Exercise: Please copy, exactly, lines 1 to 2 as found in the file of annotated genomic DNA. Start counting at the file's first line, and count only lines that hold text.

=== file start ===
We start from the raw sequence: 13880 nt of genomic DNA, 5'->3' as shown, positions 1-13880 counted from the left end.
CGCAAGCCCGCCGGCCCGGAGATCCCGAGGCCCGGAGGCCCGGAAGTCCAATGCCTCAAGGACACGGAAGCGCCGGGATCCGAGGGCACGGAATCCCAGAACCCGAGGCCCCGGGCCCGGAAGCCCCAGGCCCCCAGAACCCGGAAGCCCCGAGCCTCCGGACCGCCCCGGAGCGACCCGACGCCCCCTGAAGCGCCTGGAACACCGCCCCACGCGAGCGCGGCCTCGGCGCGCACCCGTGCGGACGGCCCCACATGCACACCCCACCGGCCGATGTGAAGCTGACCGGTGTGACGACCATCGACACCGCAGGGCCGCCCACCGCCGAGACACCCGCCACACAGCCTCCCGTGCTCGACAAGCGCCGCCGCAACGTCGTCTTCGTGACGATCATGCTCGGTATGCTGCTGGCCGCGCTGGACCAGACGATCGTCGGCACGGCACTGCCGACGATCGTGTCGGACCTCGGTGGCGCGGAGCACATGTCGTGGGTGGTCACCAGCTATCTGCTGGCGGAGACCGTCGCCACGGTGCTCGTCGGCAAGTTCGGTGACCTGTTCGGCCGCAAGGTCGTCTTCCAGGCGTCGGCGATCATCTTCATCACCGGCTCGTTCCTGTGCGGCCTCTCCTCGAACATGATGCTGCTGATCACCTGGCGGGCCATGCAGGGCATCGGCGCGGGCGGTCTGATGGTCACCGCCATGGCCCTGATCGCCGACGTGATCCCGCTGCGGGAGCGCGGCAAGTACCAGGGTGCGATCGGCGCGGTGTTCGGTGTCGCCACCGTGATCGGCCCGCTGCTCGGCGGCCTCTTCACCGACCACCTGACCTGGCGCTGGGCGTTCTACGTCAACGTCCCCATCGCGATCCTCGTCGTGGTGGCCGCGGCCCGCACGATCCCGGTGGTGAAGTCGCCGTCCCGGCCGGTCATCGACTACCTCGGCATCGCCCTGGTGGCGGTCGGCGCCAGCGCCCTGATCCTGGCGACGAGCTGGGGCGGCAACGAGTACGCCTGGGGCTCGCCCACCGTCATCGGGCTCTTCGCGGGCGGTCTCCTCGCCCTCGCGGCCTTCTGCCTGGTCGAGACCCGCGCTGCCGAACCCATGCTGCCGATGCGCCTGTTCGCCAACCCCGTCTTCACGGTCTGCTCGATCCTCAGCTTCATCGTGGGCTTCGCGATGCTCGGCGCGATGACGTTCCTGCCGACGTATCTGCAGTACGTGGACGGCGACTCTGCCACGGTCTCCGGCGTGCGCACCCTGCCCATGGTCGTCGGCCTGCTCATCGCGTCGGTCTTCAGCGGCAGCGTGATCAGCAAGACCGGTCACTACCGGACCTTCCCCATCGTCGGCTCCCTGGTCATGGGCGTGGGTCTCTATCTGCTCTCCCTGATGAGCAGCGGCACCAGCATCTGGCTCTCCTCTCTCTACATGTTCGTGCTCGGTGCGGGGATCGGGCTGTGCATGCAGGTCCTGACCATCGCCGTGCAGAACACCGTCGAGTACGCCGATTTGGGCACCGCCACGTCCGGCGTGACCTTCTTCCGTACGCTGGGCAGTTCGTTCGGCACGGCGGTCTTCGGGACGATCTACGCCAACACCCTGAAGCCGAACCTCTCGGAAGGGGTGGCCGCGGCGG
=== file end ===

We start from the raw sequence: 13880 nt of genomic DNA, 5'->3' as shown, positions 1-13880 counted from the left end.
CGCAAGCCCGCCGGCCCGGAGATCCCGAGGCCCGGAGGCCCGGAAGTCCAATGCCTCAAGGACACGGAAGCGCCGGGATCCGAGGGCACGGAATCCCAGAACCCGAGGCCCCGGGCCCGGAAGCCCCAGGCCCCCAGAACCCGGAAGCCCCGAGCCTCCGGACCGCCCCGGAGCGACCCGACGCCCCCTGAAGCGCCTGGAACACCGCCCCACGCGAGCGCGGCCTCGGCGCGCACCCGTGCGGACGGCCCCACATGCACACCCCACCGGCCGATGTGAAGCTGACCGGTGTGACGACCATCGACACCGCAGGGCCGCCCACCGCCGAGACACCCGCCACACAGCCTCCCGTGCTCGACAAGCGCCGCCGCAACGTCGTCTTCGTGACGATCATGCTCGGTATGCTGCTGGCCGCGCTGGACCAGACGATCGTCGGCACGGCACTGCCGACGATCGTGTCGGACCTCGGTGGCGCGGAGCACATGTCGTGGGTGGTCACCAGCTATCTGCTGGCGGAGACCGTCGCCACGGTGCTCGTCGGCAAGTTCGGTGACCTGTTCGGCCGCAAGGTCGTCTTCCAGGCGTCGGCGATCATCTTCATCACCGGCTCGTTCCTGTGCGGCCTCTCCTCGAACATGATGCTGCTGATCACCTGGCGGGCCATGCAGGGCATCGGCGCGGGCGGTCTGATGGTCACCGCCATGGCCCTGATCGCCGACGTGATCCCGCTGCGGGAGCGCGGCAAGTACCAGGGTGCGATCGGCGCGGTGTTCGGTGTCGCCACCGTGATCGGCCCGCTGCTCGGCGGCCTCTTCACCGACCACCTGACCTGGCGCTGGGCGTTCTACGTCAACGTCCCCATCGCGATCCTCGTCGTGGTGGCCGCGGCCCGCACGATCCCGGTGGTGAAGTCGCCGTCCCGGCCGGTCATCGACTACCTCGGCATCGCCCTGGTGGCGGTCGGCGCCAGCGCCCTGATCCTGGCGACGAGCTGGGGCGGCAACGAGTACGCCTGGGGCTCGCCCACCGTCATCGGGCTCTTCGCGGGCGGTCTCCTCGCCCTCGCGGCCTTCTGCCTGGTCGAGACCCGCGCTGCCGAACCCATGCTGCCGATGCGCCTGTTCGCCAACCCCGTCTTCACGGTCTGCTCGATCCTCAGCTTCATCGTGGGCTTCGCGATGCTCGGCGCGATGACGTTCCTGCCGACGTATCTGCAGTACGTGGACGGCGACTCTGCCACGGTCTCCGGCGTGCGCACCCTGCCCATGGTCGTCGGCCTGCTCATCGCGTCGGTCTTCAGCGGCAGCGTGATCAGCAAGACCGGTCACTACCGGACCTTCCCCATCGTCGGCTCCCTGGTCATGGGCGTGGGTCTCTATCTGCTCTCCCTGATGAGCAGCGGCACCAGCATCTGGCTCTCCTCTCTCTACATGTTCGTGCTCGGTGCGGGGATCGGGCTGTGCATGCAGGTCCTGACCATCGCCGTGCAGAACACCGTCGAGTACGCCGATTTGGGCACCGCCACGTCCGGCGTGACCTTCTTCCGTACGCTGGGCAGTTCGTTCGGCACGGCGGTCTTCGGGACGATCTACGCCAACACCCTGAAGCCGAACCTCTCGGAAGGGGTGGCCGCGGCGG